Moreover, the US-Mexico-Canada Agreement, signed in 2018 to replace the two-decade old North American Free Trade Agreement, began showing its value in bolstering trade between the three signatory countries.

After ranging between $30bn and $35bn in 2021, Mexico’s monthly imports to the US surged to all-time highs of between $37bn and $41bn in 2022.

Brazil-US trade reached a record $42.7bn per month in the first half of 2022 – a 43% increase from 2021, which also saw bilateral trade achieve a new record. In September the two countries signed a mutual recognition agreement that allows recognised Brazilian companies to accelerate export processes and bypass red tape.

At the same time, Chinese investment in Latin American manufacturing facilities, most notably in Mexico, surged in 2022 as the East Asian country attempted to skirt US tariffs and cut delivery costs to the US.

In October Latin America and the Caribbean was home to $5.3bn worth of Belt and Road Initiative projects, of which $2.2bn went to a light rail project in Guadalajara, Mexico.

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In December 2021 the Community of Latin American and Caribbean States (CELAC), a bloc of 33 countries that includes regional heavyweights such as Argentina, Colombia and Mexico, signed the China-CELAC Joint Action Plan for Cooperation in Key Areas 2022-24, which covers a host of areas including infrastructure investment.

Meanwhile, several Latin American countries undertook other large-scale transport infrastructure projects to improve regional and international connectivity and trade.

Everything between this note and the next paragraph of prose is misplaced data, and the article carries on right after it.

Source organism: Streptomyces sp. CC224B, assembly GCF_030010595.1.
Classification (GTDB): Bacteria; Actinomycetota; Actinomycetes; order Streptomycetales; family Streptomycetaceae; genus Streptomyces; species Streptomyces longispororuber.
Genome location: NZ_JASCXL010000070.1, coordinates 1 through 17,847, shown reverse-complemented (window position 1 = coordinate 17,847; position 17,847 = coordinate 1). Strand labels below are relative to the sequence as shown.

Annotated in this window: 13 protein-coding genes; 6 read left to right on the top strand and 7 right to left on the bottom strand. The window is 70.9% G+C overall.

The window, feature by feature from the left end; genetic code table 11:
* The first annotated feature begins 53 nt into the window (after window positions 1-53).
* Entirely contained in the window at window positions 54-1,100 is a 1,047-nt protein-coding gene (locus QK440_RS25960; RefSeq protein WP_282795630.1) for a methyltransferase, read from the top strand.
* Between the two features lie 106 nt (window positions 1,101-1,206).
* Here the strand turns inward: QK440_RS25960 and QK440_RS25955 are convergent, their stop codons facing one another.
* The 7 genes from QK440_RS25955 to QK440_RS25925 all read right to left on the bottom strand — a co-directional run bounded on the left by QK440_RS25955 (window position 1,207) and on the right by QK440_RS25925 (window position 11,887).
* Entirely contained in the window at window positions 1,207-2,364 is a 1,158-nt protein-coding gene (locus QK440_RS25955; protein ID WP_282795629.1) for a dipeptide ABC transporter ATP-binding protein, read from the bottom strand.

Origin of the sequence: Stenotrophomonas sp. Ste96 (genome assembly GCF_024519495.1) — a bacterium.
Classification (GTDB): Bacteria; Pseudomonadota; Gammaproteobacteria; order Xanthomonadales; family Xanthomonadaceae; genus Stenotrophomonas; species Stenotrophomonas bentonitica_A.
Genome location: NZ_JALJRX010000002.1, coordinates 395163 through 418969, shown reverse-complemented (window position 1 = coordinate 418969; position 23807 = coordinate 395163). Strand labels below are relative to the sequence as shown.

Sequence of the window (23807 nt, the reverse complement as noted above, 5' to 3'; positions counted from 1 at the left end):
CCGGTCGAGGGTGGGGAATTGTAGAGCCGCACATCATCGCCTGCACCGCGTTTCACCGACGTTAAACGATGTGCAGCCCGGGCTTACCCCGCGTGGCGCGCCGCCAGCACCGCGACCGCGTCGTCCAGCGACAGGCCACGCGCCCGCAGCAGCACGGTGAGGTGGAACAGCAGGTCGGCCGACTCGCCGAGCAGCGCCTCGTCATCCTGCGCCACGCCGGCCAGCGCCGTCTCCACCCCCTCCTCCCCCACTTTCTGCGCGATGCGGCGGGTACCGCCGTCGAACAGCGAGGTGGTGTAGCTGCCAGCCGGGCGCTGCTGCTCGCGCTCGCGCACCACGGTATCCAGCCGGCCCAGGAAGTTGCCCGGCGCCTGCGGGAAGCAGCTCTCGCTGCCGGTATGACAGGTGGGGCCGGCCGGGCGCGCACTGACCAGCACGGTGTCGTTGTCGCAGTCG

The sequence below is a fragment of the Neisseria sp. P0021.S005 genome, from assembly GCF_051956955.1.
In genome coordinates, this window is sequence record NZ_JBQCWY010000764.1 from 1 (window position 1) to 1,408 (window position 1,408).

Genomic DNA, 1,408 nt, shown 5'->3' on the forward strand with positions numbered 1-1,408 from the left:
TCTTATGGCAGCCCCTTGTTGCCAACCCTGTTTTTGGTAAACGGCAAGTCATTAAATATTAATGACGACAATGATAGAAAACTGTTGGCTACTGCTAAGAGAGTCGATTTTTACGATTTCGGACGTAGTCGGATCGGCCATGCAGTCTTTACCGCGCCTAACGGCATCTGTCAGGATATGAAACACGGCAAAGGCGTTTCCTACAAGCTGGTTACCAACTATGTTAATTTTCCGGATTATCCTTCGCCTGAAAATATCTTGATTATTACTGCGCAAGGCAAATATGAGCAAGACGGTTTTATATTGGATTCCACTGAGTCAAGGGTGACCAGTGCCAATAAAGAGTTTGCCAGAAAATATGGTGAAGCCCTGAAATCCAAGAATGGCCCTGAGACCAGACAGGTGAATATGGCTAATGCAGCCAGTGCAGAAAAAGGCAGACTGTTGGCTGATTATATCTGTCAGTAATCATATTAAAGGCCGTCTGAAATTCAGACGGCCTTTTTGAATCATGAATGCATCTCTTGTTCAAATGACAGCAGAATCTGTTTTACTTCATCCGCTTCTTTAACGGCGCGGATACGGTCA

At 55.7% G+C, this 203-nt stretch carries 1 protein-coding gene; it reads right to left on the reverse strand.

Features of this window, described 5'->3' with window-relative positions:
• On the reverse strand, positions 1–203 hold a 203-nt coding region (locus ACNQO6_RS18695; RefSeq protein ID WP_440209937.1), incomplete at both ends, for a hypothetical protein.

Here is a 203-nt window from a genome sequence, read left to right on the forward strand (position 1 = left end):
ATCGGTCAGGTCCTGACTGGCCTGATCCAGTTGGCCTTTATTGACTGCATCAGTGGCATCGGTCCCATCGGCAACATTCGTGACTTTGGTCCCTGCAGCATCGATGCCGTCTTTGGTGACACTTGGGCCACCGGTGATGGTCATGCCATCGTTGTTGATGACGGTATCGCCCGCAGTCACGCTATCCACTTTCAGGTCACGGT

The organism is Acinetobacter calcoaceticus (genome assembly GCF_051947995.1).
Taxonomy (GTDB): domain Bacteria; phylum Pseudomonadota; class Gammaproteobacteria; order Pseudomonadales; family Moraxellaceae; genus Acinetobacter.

One of the most ambitious, the Bioceanic Corridor, aims to connect Brazil’s Port of Santos on the Atlantic Ocean with Chile’s ports of Iquique and Antofagasta on the Pacific Ocean through a series of roads. Though the project is still years from completion, in February Paraguay’s government inaugurated the first stage of its part of the project, a 276-km dual carriageway from Carmelo Peralta, on the border with Brazil, to Loma Plata in the centre of the country.

At the beginning of 2023 Colombia and Venezuela opened a bridge that was built between the two countries in 2016 but previously never used, marking a step towards normalisation in bilateral relations.

Preparing for the green revolution

With the five-largest economies in the region now headed by leftist leaders after elections in Brazil, Chile and Colombia in 2022, a new “pink tide” appears to be reorienting the region’s economic focus towards the fight against climate change.

The impact of this shift hinges on how successfully leaders advance measures to conserve the Amazon rainforest, the world’s largest carbon sink.